The 4GB of RAM in the new models is also a bit of a concern as we’re not sure how it will hold up over time. We would like to think that Google has thought of this and has contingencies in place to prevent the RAM from being a barrier. It’s also unlikely that we’ll see a higher RAM version of the Pixel 3, so if you’re thinking of waiting for such a phone, chances are it might not happen.

Google shouldn’t have a hard time convincing buyers about how good the new Pixel 3 is since it continues the superior camera legacy and once you hold the phone, you can instantly tell it has a much better feel compared to its predecessors. The notch on the bigger phone is a bit of an eye-sore, but honestly, after using it for a few days, you’ll barely notice it.

The main challenge for Google right now is convincing buyers to shell out Rs. 71,000 for the Pixel 3 or Rs. 83,000 for the Pixel 3 XL, and these prices are only for the base models. If you want 128GB of storage, be prepared to fork out Rs. 9,000 more for each of them. While these are still lower than what Apple is charging for its top of the line iPhone models, it’s still a lot higher than Samsung’s flagship Galaxy Note 9.

It’s very clear that Google is sticking to Apple’s philosophy of only building premium smartphones, but what it needs to understand is that one of the reasons why people still pay absurd amounts for an iPhone is because of the stellar after-sales service that Apple provides. This gives you the confidence that if anything were to go wrong, you won’t be hung out to dry. Google doesn’t exactly have a stellar track record of after-sales service for its Pixel smartphones in markets like India. We hope that changes this year, but it’s still a leap of faith for all those who’ll be upgrading to the Pixel 3.

We feel the launch prices are simply too high as they are now around Rs. 10,000 more than what the Pixel 2 series launched at last year. Had the Pixel 3 stared at around Rs. 50,000 and the Pixel 3 XL around Rs. 60,000, it would have made a lot of buyers who were going to take the plunge with Samsung, reconsider their decision. Perhaps we’ll see a “temporary price drop” just before Christmas, like we did with the Pixels 2 series last year.

Overall, the Pixel 3 and Pixel 3 XL are a marked improvement over last year’s models and from what we can see, they don’t really have any deal-breaking flaw other than very high price tag. They are well-built, look great, have solid performance, and continue to shoot amazing photographs, thanks to great software. If we were to pick our favourite of the two, we’d recommend getting the Pixel 3 XL over the Pixel 3. The bigger battery and the larger, higher resolution display simply makes for a better experience.





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2018 Datsun GO And GO+ Facelift Review


The success of the Datsun redi-GO was truly an eye-opener for the Nissan-owned Japanese carmaker. The company saw that car buyers are more than willing to choose a Datsun model as long they get a trendy looking car, with all the modern creature comforts. Now, it was time for Datsun to apply the same formula to the GO hatchback and GO+ MPV, which have not received an update ever since their launch in 2014 and 2015, respectively. Yes, Datsun has finally launched the facelifted 2018 GO and GO+ in India and we recently got to drive both the cars on the traffic-laden streets of Chennai as well as along the beautiful East Coast Road (ECR), and here’s our experience.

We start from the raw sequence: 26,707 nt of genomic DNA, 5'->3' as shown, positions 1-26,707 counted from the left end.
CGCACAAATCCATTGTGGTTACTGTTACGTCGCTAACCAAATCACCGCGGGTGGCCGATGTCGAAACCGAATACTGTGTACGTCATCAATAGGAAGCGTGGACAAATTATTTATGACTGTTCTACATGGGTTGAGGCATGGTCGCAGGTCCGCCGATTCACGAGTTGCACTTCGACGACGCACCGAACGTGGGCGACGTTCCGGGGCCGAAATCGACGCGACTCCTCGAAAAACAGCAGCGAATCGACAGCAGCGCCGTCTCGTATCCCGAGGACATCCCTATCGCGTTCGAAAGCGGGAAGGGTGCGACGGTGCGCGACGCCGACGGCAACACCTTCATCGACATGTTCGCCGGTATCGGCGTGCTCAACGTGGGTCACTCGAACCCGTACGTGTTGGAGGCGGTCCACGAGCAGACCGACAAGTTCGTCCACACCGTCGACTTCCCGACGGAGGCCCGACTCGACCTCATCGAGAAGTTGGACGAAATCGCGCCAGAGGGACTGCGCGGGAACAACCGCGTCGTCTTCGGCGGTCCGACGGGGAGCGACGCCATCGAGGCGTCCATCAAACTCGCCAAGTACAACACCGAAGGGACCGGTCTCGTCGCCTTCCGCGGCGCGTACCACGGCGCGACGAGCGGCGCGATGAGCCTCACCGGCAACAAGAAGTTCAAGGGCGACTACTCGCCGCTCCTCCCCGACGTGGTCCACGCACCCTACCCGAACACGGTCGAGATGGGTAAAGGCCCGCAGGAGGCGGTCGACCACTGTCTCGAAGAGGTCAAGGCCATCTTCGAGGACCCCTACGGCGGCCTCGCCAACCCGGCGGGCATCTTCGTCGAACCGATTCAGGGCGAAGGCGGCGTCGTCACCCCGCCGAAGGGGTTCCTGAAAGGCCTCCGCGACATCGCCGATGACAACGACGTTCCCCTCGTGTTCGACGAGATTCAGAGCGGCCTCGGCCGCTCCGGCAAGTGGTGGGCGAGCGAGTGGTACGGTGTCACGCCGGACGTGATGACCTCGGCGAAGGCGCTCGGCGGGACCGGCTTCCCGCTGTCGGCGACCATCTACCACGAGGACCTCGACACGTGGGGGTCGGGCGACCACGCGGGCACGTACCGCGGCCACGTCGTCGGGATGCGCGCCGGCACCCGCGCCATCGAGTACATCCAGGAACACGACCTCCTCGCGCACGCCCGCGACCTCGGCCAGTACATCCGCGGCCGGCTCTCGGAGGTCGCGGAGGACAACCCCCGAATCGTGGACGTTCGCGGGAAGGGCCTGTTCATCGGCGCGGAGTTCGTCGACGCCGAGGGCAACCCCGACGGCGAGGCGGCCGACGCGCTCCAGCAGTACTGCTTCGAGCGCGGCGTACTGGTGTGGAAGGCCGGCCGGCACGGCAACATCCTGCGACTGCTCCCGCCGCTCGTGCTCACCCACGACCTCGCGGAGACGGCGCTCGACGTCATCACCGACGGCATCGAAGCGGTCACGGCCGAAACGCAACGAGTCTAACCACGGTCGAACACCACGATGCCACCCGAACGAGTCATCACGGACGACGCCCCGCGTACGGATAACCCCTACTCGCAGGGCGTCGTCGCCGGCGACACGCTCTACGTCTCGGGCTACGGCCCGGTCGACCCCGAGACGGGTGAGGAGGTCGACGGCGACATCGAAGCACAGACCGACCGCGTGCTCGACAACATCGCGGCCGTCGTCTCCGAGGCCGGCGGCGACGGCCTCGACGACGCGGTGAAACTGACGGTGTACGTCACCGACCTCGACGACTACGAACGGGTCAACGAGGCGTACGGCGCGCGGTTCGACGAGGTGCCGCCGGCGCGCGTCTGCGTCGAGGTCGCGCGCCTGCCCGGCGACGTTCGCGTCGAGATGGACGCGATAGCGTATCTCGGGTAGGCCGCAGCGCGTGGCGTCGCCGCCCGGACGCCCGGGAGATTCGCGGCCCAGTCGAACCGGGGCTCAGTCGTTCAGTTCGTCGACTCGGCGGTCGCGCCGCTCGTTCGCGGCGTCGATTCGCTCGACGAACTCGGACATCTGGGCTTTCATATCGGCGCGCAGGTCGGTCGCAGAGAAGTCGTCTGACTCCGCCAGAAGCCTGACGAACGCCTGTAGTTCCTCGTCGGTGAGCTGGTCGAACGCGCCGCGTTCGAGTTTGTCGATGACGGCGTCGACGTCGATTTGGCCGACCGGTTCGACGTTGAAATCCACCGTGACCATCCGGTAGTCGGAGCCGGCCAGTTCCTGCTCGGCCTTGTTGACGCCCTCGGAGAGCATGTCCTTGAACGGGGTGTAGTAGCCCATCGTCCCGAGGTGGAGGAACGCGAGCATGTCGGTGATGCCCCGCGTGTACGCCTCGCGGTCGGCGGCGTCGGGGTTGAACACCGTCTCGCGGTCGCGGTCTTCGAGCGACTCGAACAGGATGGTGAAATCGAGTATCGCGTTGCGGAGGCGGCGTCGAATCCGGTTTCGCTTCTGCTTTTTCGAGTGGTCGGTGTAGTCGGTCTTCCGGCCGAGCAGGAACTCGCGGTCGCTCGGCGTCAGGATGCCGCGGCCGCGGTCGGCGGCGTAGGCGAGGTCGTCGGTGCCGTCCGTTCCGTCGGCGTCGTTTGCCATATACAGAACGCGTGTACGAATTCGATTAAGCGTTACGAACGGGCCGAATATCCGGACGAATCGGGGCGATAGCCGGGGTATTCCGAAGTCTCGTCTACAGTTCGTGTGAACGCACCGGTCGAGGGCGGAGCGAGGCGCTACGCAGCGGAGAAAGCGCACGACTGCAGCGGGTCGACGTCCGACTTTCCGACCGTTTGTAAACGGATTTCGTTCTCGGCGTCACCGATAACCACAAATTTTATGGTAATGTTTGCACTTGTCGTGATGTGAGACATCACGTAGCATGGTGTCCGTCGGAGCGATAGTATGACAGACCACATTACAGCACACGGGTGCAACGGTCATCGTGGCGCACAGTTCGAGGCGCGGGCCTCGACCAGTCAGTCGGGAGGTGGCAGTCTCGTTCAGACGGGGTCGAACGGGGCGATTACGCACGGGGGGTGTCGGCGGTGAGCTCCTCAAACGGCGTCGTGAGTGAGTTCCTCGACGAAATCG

Datsun Go

2018 Datsun GO And GO+ Facelift Exterior Design and Features

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Datsun GO comes with a host of exterior updated that it also shares with the GO+

Now, both the GO and GO+ were already built of Nissan’s versatile V platform that also underpins the Micra, so under the skin, nothing has changed. What has changed though is everything above it. Datsun has given both the car a complete makeover inside-out with a bunch of cosmetic changes, along with several new features. Starting with the exterior, the cars now get a heavily updated face, which like the pre-facelift model, is identical for both the GO and GO+. There is a new, larger hexagonal grille with fat chrome surrounds, while the new sweptback headlamps come with styling black highlights. The front bumper is all new and comes with some bold muscular lines, along with some sharp scooped out sections that house the new LED daytime running lights.

Also Read: Datsun India Signs Aamir Khan As Its New Brand Ambassador

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Datsun GO+ facelift’s face is identical to the GO, featuring the same grille, headlamps and bumper

The cars have also grown in size, and the facelifted GO in particular is now longer by 3 mm, wider by 1 mm, and taller by 17 mm. Similarly, the GO+ is now wider by 1 mm and taller by 17 mm, although the overall length of the MPV remains under the 4-metre mark at 3995 mm. Both the car continue to come with the same 2450 mm wheelbase, however, now they sit a little higher with an increased ground clearance of 180 mm. This has been facilitated by a set of larger 14-inch 5-spoke diamond cut alloy wheels, which we have to say give the cars a much more imposing stance. Both of them, now also come with a pair of large and quite functional roof rails.